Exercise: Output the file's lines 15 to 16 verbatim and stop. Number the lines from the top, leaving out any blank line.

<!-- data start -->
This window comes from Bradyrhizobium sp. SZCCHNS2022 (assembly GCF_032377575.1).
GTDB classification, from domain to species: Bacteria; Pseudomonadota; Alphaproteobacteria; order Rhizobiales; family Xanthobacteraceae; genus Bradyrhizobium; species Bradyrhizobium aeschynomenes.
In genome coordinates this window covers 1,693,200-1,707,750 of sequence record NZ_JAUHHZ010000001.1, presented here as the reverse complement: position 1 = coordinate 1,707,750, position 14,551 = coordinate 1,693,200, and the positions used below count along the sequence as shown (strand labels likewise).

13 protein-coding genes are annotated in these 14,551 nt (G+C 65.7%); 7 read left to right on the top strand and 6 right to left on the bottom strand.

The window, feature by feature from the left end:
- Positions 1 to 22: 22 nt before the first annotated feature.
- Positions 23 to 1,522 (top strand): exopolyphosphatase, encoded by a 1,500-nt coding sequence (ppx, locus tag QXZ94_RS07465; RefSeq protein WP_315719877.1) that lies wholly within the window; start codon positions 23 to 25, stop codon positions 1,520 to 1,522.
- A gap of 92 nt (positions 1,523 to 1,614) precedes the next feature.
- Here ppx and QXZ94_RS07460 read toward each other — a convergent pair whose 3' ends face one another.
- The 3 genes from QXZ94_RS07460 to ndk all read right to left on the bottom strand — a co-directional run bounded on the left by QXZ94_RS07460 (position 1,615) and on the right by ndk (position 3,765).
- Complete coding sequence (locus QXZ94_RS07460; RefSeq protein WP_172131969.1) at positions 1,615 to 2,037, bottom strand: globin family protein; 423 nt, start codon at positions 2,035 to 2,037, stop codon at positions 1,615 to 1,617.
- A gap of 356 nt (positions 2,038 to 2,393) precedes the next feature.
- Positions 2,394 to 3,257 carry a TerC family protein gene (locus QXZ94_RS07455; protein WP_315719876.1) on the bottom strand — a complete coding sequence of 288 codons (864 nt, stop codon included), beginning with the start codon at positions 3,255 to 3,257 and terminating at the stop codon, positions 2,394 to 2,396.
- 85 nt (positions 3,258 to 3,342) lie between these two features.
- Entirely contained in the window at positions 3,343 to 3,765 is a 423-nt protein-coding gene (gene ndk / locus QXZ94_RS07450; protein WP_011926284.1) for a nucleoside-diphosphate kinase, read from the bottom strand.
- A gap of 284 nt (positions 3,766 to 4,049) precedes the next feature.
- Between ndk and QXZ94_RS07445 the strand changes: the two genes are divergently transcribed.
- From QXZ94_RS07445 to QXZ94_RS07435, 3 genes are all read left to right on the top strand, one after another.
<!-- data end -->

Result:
- Entirely contained in the window at positions 3,343 to 3,765 is a 423-nt protein-coding gene (gene ndk / locus QXZ94_RS07450; protein WP_011926284.1) for a nucleoside-diphosphate kinase, read from the bottom strand.
- A gap of 284 nt (positions 3,766 to 4,049) precedes the next feature.